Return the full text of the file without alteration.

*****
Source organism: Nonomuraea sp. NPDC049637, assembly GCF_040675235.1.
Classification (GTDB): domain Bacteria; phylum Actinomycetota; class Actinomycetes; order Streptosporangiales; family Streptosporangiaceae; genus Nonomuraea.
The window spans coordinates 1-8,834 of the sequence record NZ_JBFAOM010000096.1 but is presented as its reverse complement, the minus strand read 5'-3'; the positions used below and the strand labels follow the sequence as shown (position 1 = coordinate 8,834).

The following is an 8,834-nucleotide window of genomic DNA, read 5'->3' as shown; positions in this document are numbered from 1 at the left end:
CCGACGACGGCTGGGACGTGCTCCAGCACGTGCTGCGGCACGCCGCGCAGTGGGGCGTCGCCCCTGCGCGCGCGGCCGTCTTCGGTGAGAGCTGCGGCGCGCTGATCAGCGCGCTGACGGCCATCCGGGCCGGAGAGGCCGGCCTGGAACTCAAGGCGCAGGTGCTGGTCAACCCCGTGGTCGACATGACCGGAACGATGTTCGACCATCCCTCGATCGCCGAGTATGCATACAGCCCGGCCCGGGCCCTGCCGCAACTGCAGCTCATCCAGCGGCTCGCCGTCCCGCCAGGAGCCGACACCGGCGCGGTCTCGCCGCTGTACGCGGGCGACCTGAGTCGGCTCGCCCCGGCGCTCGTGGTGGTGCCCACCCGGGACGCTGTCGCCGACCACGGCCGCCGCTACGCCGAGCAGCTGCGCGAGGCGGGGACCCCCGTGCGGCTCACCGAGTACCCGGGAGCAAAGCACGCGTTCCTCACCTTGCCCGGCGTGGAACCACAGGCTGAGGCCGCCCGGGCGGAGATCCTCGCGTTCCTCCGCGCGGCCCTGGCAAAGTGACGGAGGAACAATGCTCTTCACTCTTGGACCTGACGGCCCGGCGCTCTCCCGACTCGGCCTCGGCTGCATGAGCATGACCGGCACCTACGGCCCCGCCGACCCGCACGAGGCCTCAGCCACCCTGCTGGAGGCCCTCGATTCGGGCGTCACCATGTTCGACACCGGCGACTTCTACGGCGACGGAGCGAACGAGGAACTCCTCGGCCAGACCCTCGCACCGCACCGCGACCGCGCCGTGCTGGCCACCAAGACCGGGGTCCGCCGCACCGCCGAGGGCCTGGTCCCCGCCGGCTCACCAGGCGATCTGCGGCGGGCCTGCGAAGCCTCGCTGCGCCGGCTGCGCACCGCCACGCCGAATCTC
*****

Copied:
Source organism: Nonomuraea sp. NPDC049637, assembly GCF_040675235.1.
Classification (GTDB): domain Bacteria; phylum Actinomycetota; class Actinomycetes; order Streptosporangiales; family Streptosporangiaceae; genus Nonomuraea.
The window spans coordinates 1-8,834 of the sequence record NZ_JBFAOM010000096.1 but is presented as its reverse complement, the minus strand read 5'-3'; the positions used below and the strand labels follow the sequence as shown (position 1 = coordinate 8,834).

The following is an 8,834-nucleotide window of genomic DNA, read 5'->3' as shown; positions in this document are numbered from 1 at the left end:
CCGACGACGGCTGGGACGTGCTCCAGCACGTGCTGCGGCACGCCGCGCAGTGGGGCGTCGCCCCTGCGCGCGCGGCCGTCTTCGGTGAGAGCTGCGGCGCGCTGATCAGCGCGCTGACGGCCATCCGGGCCGGAGAGGCCGGCCTGGAACTCAAGGCGCAGGTGCTGGTCAACCCCGTGGTCGACATGACCGGAACGATGTTCGACCATCCCTCGATCGCCGAGTATGCATACAGCCCGGCCCGGGCCCTGCCGCAACTGCAGCTCATCCAGCGGCTCGCCGTCCCGCCAGGAGCCGACACCGGCGCGGTCTCGCCGCTGTACGCGGGCGACCTGAGTCGGCTCGCCCCGGCGCTCGTGGTGGTGCCCACCCGGGACGCTGTCGCCGACCACGGCCGCCGCTACGCCGAGCAGCTGCGCGAGGCGGGGACCCCCGTGCGGCTCACCGAGTACCCGGGAGCAAAGCACGCGTTCCTCACCTTGCCCGGCGTGGAACCACAGGCTGAGGCCGCCCGGGCGGAGATCCTCGCGTTCCTCCGCGCGGCCCTGGCAAAGTGACGGAGGAACAATGCTCTTCACTCTTGGACCTGACGGCCCGGCGCTCTCCCGACTCGGCCTCGGCTGCATGAGCATGACCGGCACCTACGGCCCCGCCGACCCGCACGAGGCCTCAGCCACCCTGCTGGAGGCCCTCGATTCGGGCGTCACCATGTTCGACACCGGCGACTTCTACGGCGACGGAGCGAACGAGGAACTCCTCGGCCAGACCCTCGCACCGCACCGCGACCGCGCCGTGCTGGCCACCAAGACCGGGGTCCGCCGCACCGCCGAGGGCCTGGTCCCCGCCGGCTCACCAGGCGATCTGCGGCGGGCCTGCGAAGCCTCGCTGCGCCGGCTGCGCACCGCCACGCCGAATCTC